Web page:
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Huge reservoir of undetected bTB infection found
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Exclusive, by Adele Waters

The scale of undetected bovine TB (bTB) has been revealed through a new analysis of official data from Defra.

It shows that tens of thousands of cattle could be acting as a reservoir for bTB in England.

Data obtained from Defra via a parliamentary question show that some 5000 additional infected cattle were identified (from 249 confirmed herd breakdowns) after interferon gamma testing was rolled out across some of the high-risk area (HRA) in England last year. These were infected cattle that were missed by the standard bTB skin test.

Gamma testing, a supplementary blood test that alongside the skin test maximises the probability of detecting bTB, was introduced in 2014 to low-risk and edge areas for confirmed herd breakdowns. In 2017 the government rolled this out to the HRA (when 4 per cent underwent the new test) and the following year this was stepped up to 13.25 per cent of the HRA.

Extrapolation of the figures shows that if all 1879 confirmed breakdowns in the HRA had been gamma tested, this could, potentially, have identified around 37,000 additional infected cattle (see box).

The analysis conducted by the Animal Welfare Group (AWG), a loose coalition of vets and scientists, said the final tally of potentially infected cattle in the HRA in 2018 would need to include the 20,000 cattle already detected by the skin test that year so the total number of infected cattle could have been as high as 57,000.

Jan Bayley, researcher for the group and who obtained the figures, said: ‘We have known for some time that the skin test is missing many infected cattle, but even we were staggered by the sheer scale of hidden infection lying undetected in these herds.

‘This problem is not confined to the HRA. Data published recently confirm that counties in the edge area are equally demonstrating large numbers of additional infected cattle being identified with gamma testing. These figures show that we have a massive problem on our hands if we are to clear infected cattle from herds.’

The AWG believes that the 249 herds are a representative sample because their profile was typical of all infected herds across the HRA (102 were from persistently infected herds and more than 140 were from areas that had undergone two years of badger culling). The group also considers that the figure is unlikely to include many false positives, as Defra has already confirmed that a test-positive animal in the HRA is more likely to be infected due to the high level of endemic infection present.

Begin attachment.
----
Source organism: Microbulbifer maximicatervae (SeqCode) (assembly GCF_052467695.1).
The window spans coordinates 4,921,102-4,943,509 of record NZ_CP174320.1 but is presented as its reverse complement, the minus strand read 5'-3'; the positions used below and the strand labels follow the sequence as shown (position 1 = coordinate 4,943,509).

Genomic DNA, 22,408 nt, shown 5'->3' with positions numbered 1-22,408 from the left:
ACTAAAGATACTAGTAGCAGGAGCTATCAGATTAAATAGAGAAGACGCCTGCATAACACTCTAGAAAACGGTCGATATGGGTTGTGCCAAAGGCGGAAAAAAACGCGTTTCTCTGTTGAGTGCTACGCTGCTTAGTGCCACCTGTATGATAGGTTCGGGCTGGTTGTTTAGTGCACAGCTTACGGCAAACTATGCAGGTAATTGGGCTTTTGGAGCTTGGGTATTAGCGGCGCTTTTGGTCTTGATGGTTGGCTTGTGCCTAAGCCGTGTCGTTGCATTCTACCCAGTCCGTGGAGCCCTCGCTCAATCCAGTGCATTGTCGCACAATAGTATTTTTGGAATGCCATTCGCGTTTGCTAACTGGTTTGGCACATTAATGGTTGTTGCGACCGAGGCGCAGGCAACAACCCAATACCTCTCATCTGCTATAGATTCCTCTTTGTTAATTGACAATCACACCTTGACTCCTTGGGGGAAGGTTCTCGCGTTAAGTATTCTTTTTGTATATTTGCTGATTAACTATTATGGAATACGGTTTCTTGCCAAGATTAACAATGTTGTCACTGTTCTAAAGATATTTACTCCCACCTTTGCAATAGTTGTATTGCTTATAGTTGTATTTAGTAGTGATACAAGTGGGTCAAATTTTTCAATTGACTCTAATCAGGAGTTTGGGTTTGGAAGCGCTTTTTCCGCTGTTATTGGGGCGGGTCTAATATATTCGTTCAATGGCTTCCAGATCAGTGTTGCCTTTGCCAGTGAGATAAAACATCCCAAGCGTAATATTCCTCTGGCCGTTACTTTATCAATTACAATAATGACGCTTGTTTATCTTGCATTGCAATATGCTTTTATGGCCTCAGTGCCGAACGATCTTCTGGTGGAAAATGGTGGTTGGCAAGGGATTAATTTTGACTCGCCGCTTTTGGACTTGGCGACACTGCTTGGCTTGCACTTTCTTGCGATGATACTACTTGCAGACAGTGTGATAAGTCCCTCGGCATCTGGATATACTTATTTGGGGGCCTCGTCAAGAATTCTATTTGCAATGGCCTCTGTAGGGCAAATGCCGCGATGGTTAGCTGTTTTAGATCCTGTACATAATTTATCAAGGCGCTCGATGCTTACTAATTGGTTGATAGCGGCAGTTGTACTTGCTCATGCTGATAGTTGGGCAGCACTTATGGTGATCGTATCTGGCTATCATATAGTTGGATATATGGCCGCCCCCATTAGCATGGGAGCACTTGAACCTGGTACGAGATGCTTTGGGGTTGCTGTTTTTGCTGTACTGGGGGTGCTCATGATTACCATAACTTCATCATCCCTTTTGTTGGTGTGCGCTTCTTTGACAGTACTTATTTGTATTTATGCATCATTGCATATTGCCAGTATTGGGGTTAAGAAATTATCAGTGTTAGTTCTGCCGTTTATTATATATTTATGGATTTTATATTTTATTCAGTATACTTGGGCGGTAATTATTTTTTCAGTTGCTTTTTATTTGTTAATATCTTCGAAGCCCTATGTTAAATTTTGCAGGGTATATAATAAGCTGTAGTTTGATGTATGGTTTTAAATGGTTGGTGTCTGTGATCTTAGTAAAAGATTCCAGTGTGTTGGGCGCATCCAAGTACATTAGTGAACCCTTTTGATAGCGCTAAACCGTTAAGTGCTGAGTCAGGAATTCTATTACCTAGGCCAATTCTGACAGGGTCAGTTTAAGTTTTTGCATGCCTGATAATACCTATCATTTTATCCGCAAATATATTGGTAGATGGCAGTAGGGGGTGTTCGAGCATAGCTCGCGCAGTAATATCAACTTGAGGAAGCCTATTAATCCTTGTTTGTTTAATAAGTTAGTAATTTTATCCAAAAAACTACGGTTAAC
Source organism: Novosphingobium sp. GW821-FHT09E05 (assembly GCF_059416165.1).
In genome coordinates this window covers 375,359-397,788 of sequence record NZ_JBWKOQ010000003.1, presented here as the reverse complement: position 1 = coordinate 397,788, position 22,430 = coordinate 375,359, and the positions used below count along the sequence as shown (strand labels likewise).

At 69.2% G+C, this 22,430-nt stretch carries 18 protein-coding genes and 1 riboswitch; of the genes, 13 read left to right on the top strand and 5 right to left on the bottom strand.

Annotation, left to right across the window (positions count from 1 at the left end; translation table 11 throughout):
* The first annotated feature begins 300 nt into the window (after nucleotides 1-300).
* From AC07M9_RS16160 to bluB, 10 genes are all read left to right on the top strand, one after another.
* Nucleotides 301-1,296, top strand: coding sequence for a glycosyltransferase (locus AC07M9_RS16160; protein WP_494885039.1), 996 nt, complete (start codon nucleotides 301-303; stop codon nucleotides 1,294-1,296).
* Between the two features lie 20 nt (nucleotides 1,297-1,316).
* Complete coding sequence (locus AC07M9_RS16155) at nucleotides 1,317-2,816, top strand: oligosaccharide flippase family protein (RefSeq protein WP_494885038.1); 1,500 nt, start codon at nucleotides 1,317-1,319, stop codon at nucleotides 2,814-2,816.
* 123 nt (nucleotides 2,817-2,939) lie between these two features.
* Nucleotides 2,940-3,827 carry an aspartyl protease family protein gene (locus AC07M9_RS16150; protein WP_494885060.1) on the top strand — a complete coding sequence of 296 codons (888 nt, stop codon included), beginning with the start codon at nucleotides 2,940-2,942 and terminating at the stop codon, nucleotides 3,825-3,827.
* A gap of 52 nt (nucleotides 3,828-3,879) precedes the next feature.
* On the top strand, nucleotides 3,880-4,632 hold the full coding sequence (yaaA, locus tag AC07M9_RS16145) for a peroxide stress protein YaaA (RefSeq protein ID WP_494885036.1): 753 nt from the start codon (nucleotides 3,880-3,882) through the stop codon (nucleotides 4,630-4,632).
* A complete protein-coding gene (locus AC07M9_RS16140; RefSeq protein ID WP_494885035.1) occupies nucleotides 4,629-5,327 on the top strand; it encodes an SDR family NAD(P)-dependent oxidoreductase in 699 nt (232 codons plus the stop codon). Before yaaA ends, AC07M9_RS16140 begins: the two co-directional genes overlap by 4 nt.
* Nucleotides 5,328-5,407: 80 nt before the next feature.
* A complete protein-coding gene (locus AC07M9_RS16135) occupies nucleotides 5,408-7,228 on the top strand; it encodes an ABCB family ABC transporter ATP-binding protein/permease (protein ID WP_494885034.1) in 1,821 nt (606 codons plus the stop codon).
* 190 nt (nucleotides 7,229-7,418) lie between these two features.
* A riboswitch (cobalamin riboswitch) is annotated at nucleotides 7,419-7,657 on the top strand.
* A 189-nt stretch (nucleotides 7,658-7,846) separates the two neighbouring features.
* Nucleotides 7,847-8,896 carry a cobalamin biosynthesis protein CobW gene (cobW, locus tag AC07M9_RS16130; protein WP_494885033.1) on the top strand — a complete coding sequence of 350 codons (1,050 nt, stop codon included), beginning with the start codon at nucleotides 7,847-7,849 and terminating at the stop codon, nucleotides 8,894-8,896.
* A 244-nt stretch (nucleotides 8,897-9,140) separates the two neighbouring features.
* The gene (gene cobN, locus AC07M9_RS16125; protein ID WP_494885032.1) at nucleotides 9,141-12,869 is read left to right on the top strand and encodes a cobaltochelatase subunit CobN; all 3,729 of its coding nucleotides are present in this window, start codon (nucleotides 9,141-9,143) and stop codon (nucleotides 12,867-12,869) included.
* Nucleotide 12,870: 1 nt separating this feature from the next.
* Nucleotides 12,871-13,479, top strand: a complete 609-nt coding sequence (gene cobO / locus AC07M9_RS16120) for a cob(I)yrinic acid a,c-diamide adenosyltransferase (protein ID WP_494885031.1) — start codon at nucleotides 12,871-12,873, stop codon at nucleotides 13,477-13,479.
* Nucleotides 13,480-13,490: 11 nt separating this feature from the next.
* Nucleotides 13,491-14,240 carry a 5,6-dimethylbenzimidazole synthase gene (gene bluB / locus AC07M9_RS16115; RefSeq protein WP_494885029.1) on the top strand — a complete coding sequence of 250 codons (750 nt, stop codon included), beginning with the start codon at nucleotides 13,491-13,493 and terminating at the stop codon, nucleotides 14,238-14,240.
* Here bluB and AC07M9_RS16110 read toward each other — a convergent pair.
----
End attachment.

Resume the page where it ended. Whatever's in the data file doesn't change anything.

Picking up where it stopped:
These figures are an important contribution to understanding the scale of the problem

Responding to the figures, Alastair MacMillan, former veterinary adviser to Defra and expert in disease control in farm animals, said: ‘It has become well established that there is a large level of undisclosed TB infection remaining in herds after routine skin testing and this poses a major barrier to controlling the disease. These figures are an important contribution to understanding the scale of the problem.’

It is expected that greater awareness about the scale of this underlying cattle infectivity will put pressure on Defra to change its management of bTB – for example by recommending the use of different bTB tests – when it publishes its response to a review of its 25 year bTB strategy (Godfray review) shortly.

Sheila Crispin, fellow and past president of the RCVS, said: ‘This is going to need major collaboration between Defra, farmers and vets to address the massive scale of, as yet unidentified, infection. Indeed it may even require a fundamental re-think as to how the disease is controlled, but the first step is for everyone involved to recognise the sheer scale of the problem.’

The BVA, which is currently undertaking an in-depth, comprehensive review of its position relating to bTB and is considering all aspects of disease control (including cattle testing) urged caution.

James Russell, BVA junior vice president, said: ‘The primary data presented here are of interest, but we would urge caution over extrapolating the figures without careful modelling. We will analyse the primary data further before we make our recommendations.

‘It is vital that we utilise every tool in the toolbox in our efforts to curb and eradicate bTB. We continue to support a comprehensive and evidence-based approach to tackling this devastating disease.’ •

How was the analysis done?

  • 249 confirmed breakdowns in the high-risk area (HRA) were gamma tested in 2018 out of a total of 1879 confirmed breakdowns in the HRA.

  • This represents 13.25 per cent of confirmed breakdowns in the HRA.

  • Gamma testing identified 4898 infected cattle (in addition to those identified by skin testing).

  • By extrapolation, if all 1879 confirmed breakdowns in the HRA had been gamma tested this, potentially, could have identified, in total around a further 37,000 infected cattle, which had not been detected by the skin test.

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